Friday, October 13, 2006

Creel and the Tarahumara

Today was our first day under way aboard the train -- what a trip! Since we are the first rig in the line-up, we have an empty car in front of us (the "buffer" car), and we have a mostly unobstructed view out our panoramic upstairs window, cracked though it may be. Ahead of the buffer car are our two locomotives, the second of which is facing us. So it always looks like we are facing down a freight train. Adding to this illusion is the fact that part of the crew has been riding in the second locomotive, so they are facing back at us through their windows. (The rest of the crew, including the armed security detail, is traveling in an old-fashioned caboose, complete with wood stove, at the rear of the train.)

The price we pay for the magnificent view is that we get more than our fair share of diesel exhaust. It was mostly tolerable, except when we forgot to seal up all the windows before hitting the 4,000' long tunnel, an oversight which quickly set off the smoke detectors. We also have an area on our car in front of Odyssey, and we spent some of the ride sitting there in our lawn chairs.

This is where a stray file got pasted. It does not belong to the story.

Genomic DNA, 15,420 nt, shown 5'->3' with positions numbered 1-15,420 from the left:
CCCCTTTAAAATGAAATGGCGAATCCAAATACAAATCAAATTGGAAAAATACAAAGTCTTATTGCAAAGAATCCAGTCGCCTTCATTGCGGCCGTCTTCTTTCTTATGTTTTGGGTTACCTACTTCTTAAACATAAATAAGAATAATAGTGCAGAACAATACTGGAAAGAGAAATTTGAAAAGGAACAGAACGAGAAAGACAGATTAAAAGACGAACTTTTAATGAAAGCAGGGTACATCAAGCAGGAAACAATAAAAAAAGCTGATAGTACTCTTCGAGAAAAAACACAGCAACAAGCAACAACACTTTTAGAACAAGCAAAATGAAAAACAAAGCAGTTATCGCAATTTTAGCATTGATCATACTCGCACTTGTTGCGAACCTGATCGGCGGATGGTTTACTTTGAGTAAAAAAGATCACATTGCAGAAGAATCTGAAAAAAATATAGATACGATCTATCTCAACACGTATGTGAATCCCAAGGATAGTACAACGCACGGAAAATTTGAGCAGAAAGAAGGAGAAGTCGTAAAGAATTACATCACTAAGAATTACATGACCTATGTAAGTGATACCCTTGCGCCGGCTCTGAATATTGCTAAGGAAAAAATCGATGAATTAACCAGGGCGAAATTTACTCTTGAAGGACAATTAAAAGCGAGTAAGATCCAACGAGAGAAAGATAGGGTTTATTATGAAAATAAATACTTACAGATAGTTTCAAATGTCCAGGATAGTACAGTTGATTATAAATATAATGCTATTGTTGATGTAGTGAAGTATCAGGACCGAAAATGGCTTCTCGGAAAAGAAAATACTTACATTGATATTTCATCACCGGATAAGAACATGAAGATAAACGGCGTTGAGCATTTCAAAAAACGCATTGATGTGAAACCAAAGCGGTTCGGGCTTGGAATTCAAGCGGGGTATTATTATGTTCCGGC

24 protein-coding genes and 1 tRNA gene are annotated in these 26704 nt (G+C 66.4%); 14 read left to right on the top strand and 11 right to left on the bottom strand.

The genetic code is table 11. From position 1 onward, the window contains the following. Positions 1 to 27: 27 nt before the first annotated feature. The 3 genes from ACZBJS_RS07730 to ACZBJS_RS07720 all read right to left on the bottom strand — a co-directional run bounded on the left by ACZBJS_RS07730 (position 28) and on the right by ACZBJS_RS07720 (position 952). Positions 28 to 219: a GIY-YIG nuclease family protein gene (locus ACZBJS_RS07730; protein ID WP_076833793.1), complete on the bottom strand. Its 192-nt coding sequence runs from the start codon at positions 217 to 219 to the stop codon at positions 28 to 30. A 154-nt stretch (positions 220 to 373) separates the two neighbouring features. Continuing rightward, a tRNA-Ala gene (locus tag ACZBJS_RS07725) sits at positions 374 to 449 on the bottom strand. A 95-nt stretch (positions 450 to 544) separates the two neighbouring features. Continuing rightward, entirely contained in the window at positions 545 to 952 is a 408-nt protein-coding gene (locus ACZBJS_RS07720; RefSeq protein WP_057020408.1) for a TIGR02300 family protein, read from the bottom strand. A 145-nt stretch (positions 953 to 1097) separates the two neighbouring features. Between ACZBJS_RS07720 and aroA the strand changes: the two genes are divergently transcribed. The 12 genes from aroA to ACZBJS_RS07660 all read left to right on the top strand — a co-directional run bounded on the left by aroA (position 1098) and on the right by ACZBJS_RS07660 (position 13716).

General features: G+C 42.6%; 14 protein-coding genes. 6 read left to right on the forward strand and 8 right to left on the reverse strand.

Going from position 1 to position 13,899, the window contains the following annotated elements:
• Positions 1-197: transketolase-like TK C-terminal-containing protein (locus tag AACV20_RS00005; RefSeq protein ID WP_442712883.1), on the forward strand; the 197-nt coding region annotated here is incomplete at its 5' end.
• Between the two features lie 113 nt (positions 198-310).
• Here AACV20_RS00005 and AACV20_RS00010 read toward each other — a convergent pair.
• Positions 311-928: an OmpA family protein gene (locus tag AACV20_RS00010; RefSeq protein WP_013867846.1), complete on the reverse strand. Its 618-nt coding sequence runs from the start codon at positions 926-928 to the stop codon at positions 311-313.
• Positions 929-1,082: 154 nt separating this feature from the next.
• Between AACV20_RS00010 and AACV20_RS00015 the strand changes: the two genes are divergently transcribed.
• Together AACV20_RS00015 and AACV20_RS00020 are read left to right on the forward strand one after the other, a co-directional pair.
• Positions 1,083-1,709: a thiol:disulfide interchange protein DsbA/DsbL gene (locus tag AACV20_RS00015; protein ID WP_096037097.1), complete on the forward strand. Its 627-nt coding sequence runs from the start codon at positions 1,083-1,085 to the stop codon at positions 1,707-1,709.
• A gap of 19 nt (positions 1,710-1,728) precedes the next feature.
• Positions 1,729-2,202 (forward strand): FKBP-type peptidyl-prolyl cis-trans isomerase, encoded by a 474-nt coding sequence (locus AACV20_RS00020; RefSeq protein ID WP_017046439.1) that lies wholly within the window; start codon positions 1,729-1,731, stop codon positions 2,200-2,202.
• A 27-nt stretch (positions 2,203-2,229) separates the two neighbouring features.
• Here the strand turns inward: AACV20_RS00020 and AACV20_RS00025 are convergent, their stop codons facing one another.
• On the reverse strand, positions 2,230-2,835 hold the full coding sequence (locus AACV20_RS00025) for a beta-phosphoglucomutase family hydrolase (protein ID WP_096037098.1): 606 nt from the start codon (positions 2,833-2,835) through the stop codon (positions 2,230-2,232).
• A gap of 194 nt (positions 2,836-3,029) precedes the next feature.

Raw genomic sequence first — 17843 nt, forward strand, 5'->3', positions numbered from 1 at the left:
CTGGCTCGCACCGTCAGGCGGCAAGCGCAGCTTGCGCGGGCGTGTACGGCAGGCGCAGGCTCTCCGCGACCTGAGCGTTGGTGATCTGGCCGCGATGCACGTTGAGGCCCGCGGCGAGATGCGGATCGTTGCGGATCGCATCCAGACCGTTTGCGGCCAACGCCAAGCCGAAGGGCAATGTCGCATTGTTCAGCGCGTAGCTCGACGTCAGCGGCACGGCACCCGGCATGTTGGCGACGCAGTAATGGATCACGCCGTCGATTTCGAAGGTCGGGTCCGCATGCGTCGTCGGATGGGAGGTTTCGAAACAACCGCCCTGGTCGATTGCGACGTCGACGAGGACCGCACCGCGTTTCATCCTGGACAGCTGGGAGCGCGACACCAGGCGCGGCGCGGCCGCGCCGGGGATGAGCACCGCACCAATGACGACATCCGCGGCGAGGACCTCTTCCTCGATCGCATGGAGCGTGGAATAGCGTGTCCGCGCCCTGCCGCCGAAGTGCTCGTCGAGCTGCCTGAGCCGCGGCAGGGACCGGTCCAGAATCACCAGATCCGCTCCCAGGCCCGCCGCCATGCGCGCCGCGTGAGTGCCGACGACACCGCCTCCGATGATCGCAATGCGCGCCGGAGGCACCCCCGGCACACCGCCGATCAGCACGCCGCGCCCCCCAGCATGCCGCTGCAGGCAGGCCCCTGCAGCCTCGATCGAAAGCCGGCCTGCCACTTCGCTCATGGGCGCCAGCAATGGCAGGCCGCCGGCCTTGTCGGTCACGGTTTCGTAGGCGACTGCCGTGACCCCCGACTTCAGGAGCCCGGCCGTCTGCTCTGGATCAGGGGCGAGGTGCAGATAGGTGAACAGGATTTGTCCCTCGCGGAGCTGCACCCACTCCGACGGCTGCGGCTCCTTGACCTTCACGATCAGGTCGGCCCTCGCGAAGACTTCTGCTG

The scenery today was magnificent, even though the best is yet to come. Louise took some photos and video for posting later. We departed La Junta just before 8am, and arrived here on a siding in Creel (map) close to 1pm, a journey of about 71 miles, and a couple thousand feet in elevation. After the train was parked, we had a brief lunch at a local hotel, followed by a bus tour of the Tarahumara Indian region adjacent to the town. We ended our day with dinner at the same hotel.

Creel is actually a thriving town, based principally on a heavy tourist trade. It is easily accessible by good paved roads, and by the railroad, which supports quite a number of passenger trains. It is a major jumping-off point for tours of the Copper Canyon area. The railroad, by the way, is the Chihuahua Al Pacifico, known locally as "Chepe," and has a rich history of its own.

Tomorrow we will make our final transit of the Continental Divide (the rail line crosses it three times), and from there it will be downhill to the Pacific.

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